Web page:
Golda Rosheuvel portrays Queen Charlotte in the Netflix series, "Bridgerton." Photo: Liam Daniel | Netflix

This is the second installment of our new series, in which two of QCity Metro’s young staff members and television fans suggest and review shows and movies that feature Black actors, directors, writers and showrunners.

Read their recaps, opinions and what to expect next from the shows and films that reflect Black culture.

Finally, take our survey at the bottom of this page to tell us what shows most interest you.

Disclaimer: Recaps may include mild spoilers

Wu-Tang: An American Saga

Recap: This 11-episode series follows the formation of the Wu-Tang Clan, one of the most prolific hip-hop groups in recent memory. Bobby Diggs (Ashton Sanders) is a teenager from Brooklyn, New York, who has nine talented friends who he pushes to become rap stars.

While all the Wu-Tang members aren’t represented in the show, the founding ones are. Expect to see origin stories for the RZA, the GZA, Method Man, Ol’ Dirty Bastard, Raekwon The Chef, Ghostface Killah, Cappadonna and Inspectah Deck. Also, RZA co-executive produced the show and said it’s a work of “historical fiction.”

Opinion: I’m a huge hip-hop fan, and the Wu-Tang Clan is one of my all-time favorite rap groups. Being able to see how the group formed, despite some of the story being fictionalized, was cool. The best part is the original music that playa throughout. Hearing the group record “7th Chamber” was amazing. I learned things I didn’t know about the group, especially about Bobby Diggs, or should I sa y Prince Rakeem.

What’s Next: An American Saga got renewed for a second season last January, so expect the show to delve deeper into the group in season two. All episodes are currently streaming on Hulu.

Sylvie’s Love

Recap: This love story is set in 1960s Harlem, where Sylvie (Tessa Thompson) first meets Robert (Nnamdi Asomugha) in her father’s record store. Their love is accompanied by Robert’s love for music — the saxophone in particular — which the actor can actually play in real life. The film carries you through the couple’s summer together, where everything seems perfect. Only one problem: Sylvie’s engaged.

Opinion: Sylvie is portrayed as a smart, headstrong, independent woman as she defies normal gender roles to put her career first — we love to see it. Robert is a dream guy — kind, smart, musically gifted and committed (for the most part). Their love story stretches over five years, making the viewer fear they’ll never find a way back to each other.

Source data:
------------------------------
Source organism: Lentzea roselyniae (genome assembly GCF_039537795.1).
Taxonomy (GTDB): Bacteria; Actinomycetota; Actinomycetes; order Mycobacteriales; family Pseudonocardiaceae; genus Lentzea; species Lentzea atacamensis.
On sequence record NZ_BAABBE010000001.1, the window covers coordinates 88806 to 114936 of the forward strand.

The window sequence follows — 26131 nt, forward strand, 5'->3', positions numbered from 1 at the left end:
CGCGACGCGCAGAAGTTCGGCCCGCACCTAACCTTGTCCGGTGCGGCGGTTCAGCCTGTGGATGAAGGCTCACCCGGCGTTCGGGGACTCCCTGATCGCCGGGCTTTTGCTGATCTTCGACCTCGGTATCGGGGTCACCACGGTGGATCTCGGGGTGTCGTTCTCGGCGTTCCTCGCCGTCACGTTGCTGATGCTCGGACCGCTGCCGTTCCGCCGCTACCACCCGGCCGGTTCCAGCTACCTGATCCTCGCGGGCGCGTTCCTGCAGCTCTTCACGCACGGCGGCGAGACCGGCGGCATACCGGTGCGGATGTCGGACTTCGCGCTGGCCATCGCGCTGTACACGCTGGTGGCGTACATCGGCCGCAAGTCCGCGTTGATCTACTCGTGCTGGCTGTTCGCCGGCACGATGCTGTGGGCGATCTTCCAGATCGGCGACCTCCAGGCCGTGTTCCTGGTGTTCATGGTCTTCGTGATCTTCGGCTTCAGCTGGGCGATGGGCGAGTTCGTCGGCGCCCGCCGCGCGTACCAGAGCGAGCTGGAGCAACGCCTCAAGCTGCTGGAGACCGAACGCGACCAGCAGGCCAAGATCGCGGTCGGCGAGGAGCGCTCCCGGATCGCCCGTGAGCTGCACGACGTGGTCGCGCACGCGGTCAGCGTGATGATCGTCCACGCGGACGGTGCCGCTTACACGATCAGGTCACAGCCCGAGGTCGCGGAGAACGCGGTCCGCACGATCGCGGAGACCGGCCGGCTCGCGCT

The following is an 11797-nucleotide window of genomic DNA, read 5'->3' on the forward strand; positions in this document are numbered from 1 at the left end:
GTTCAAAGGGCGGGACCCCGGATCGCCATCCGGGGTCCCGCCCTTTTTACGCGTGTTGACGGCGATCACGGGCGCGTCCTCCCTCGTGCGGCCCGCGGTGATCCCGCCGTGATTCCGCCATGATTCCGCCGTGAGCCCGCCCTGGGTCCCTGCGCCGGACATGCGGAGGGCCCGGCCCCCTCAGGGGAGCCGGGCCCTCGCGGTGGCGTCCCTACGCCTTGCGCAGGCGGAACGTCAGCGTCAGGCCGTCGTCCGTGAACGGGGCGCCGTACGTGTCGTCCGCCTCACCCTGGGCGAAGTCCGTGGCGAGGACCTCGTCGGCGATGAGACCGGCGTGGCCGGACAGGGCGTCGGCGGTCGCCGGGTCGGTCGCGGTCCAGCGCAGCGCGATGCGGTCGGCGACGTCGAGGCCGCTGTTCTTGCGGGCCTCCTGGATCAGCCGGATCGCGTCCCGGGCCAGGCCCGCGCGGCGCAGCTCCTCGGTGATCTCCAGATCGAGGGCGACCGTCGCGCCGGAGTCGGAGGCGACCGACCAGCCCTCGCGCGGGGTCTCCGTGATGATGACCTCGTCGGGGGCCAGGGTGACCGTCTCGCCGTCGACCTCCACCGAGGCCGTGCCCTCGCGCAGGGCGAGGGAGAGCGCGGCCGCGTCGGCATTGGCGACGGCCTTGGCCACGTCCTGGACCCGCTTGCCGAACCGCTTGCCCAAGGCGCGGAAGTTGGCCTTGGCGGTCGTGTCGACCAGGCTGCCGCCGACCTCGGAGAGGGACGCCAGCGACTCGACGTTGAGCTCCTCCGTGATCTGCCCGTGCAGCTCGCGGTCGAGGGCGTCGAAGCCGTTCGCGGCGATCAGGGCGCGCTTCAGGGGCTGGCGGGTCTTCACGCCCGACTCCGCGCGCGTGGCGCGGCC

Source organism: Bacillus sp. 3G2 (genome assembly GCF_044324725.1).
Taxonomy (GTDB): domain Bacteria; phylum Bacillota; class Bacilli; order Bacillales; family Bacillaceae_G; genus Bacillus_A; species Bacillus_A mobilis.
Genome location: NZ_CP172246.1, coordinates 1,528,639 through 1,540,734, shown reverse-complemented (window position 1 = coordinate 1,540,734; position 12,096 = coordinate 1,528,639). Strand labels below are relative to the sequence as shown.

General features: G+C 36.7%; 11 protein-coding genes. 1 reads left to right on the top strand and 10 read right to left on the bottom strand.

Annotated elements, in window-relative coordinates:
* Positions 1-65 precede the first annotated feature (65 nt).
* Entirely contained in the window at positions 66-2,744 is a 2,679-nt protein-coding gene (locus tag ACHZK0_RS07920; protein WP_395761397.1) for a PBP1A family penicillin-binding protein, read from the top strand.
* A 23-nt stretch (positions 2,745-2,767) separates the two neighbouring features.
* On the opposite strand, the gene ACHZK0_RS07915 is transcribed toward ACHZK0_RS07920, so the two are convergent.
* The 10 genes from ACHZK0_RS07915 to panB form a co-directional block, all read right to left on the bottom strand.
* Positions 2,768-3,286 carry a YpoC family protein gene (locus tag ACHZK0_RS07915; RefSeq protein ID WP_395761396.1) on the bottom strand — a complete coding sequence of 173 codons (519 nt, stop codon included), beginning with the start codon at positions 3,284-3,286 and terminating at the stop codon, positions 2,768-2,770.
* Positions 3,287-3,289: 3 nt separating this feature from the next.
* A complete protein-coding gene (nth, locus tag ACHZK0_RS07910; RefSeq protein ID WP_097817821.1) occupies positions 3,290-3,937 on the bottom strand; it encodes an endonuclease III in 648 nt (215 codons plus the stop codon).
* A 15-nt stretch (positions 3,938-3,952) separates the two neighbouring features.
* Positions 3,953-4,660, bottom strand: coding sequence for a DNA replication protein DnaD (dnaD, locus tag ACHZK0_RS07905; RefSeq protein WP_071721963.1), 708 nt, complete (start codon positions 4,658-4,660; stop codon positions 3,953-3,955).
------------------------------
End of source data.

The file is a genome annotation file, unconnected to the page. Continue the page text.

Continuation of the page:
What’s next: Award possibilities are certainly worth talking about for this film. Decide what you think — stream it on Amazon Prime now.

Bridgerton, episode 1-8

Lady Danbury (Adoja Andoh) and Simon Basset (Regé-Jean Page) in the Netflix series, “Bridgerton.” Photo: Liam Daniel | Netflix

Recap: The end of Bridgerton actually leaves the viewer satisfied. Almost all of the conflicts have been resolved, with both happy and unfortunate endings. The show advocates for romance marriages instead of arranged ones, the right of the free press, and trying to break class barriers through love.

Opinion: I enjoyed how truthful the show was. It showed how gay people had to live at the time. How clueless women were, even as they got married — it’s clear they’d never had the “sex talk.” Episodes 6-8 captivated my attention as I binged three hours straight to see how Daphne dealt with Simon’s lies while also feeling extraordinary love (and lust) toward him.

What’s Next: Season two hasn’t been officially announced, but since the show was such a hit, we’re expecting it to come back in 2021.

The High Note

Recap: Grace Davis (Tracee Ellis Ross) is a near middle-aged singer who wants to record one more album and score a No. 1 hit — a feat only one Black female singer in her 40s has done. With the help of her personal assistant, Maggie Sherwoode (Dakota Johnson), Davis will look to find her voice again and do something many thought was impossible for a performer at her age.

Opinion: Tracee Ellis Ross, or Diana Ross? The “Black-ish” star channels her superstar mother, who seems to have inspired this outstanding performance. I loved Ross and Johnson in this film; they have great on-screen chemistry. I did not connect much with the music in this movie, but I respect the effort. Overall, I like this movie quite a bit, and I definitely recommend it.

What’s Next: I don’t think Ross or Johnson will win any academy awards, but I do think they delivered great performances. The movie is streaming on Hulu, HBO Max and Amazon Prime.

In the Long Run

Recap: Idris Elba created and stars in this series that is somewhat based on his own childhood in 1980s England.

Elba plays Walter, who is married to Agnes (Madeline Appiah), mother to their son Kobna. The plot line starts with Walter’s mother writing him to say she’s sending his younger brother, Valentine, from Sierra Leone to live with Walter in London. From there, seasons 1 and 2 of this comedic sitcom take off, along the way giving a nod to racism and other usually un-funny life events.

Opinion: This show makes me laugh at least five or six times each episode. Part of the laughter comes from seeing Elba in unusual and humorous situations, since he usually plays such serious roles. My favorite character is the 14-year-old son, Kobna, who they refer to as “house boy.” They show him assimilating to British culture while also, sometimes reluctantly, holding on to his Sierra Leone culture.

What’s Next: This show premiered originally on Sky One, a British TV station. However, seasons 1, 2 and the start of 3 are on Starz.

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